British coronavirus variant spreading 'rapidly' in US
A coronavirus variant from the United Kingdom is now spreading "rapidly" through the United States, according to a new study.
According to reports, the study showed that the more contagious strain from the UK is nearly doubling in the US every nine days.
The UK strain of the coronavirus is 35-45% more transmissible than other strains of the virus currently in the US, the report found.
Some studies suggest that UK coronavirus strain is not only more transmissible, but also more deadly compared to other variants from Brazil, South Africa and Denmark causing the COVID-19 disease.
There has been uncertain data suggesting that the UK strain may be associated with a 30% higher risk of mortality.
The study called for "immediate and decisive action to minimize COVID-19 morbidity and mortality."
The study, which was carried out by several researchers and scientists, was posted on the preprint server MedRxiv on Sunday,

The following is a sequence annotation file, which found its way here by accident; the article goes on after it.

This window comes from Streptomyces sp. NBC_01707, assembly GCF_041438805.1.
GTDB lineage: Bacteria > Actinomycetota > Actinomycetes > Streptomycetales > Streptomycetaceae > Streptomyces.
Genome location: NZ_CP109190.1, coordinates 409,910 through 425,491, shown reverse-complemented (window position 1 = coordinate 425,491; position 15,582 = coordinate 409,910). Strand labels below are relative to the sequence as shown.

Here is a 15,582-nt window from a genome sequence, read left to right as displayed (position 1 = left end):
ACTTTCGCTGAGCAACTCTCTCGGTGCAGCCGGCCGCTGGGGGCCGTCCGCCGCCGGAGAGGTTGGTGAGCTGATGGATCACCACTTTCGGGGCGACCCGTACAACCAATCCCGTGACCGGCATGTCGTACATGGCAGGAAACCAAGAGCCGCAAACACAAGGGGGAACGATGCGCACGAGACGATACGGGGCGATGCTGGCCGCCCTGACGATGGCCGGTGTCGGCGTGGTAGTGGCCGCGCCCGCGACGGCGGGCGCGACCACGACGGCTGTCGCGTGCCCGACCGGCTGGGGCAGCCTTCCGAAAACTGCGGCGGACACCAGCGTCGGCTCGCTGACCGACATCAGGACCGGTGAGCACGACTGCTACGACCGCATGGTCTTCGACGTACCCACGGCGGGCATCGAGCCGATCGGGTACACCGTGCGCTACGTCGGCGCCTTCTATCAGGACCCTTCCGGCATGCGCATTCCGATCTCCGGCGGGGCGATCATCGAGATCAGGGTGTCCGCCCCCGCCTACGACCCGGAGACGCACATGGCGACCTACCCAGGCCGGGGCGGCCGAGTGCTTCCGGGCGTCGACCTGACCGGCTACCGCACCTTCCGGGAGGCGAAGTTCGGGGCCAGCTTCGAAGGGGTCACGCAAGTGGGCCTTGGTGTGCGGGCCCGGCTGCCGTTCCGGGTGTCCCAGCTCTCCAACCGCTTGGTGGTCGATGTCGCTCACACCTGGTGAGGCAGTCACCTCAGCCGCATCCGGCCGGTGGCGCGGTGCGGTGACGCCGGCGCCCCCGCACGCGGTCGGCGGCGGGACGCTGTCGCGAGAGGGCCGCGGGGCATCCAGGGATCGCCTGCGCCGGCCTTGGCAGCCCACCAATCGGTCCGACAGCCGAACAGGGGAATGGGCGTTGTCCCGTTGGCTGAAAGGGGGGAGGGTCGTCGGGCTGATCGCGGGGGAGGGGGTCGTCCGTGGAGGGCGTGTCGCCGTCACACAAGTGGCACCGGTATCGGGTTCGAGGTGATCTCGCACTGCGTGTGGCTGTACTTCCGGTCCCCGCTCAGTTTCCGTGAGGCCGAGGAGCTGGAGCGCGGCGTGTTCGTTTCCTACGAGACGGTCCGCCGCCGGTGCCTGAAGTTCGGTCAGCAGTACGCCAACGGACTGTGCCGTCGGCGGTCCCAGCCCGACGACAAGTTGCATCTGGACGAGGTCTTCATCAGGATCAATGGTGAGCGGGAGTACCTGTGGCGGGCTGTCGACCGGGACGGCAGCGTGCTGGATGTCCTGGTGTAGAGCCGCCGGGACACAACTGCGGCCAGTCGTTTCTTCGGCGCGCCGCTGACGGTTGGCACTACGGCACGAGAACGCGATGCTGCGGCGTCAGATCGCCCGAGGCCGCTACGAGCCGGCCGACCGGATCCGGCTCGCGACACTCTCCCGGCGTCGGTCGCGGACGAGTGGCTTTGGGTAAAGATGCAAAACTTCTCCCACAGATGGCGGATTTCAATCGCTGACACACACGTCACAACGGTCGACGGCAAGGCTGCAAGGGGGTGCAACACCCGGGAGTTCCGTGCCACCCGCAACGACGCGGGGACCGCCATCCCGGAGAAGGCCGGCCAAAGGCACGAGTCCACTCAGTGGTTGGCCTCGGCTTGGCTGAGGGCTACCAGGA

In related news, the US Centers for Disease Control and Prevention (CDC) has predicted UK variant could be the predominant strain in the country by March.
The CDC report called for more preparatory measures and vaccinations.
Current vaccines being used in the US, which were made from earlier variants of the coronavirus, are expected to protect those who are vaccinated against the various strains of the virus.
Till now, the US has had the highest number of coronavirus cases among countries of the world.
Currently, there are more than 27 million cases in the US and the highest global death toll at 465,083, or about a fifth of the global total.
Meanwhile, the number of confirmed cases of the coronavirus infections rose to above 106.5 million on Tuesday, according to data aggregated by Johns Hopkins University. The global death toll rose above 2.32 million.
In the meantime, international scientists studying the origins of the coronvirus pandemic said that it is improbable that the virus reported in Wuhan, China originated in a lab in the Chinese city.
An international team of researchers for the World Health Organisation (WHO) said on Tuesday that it was "extremely unlikely" the novel coronavirus came from a laboratory incident in China.
Investigators believe the most likely cause of the initial outbreak was the virus jumping from an "intermediary host species" to humans.
Evidence so far suggests the novel coronavirus may have jumped from animals to humans, but the team told a news conference it is not yet sure exactly which animals it came from or where this occurred.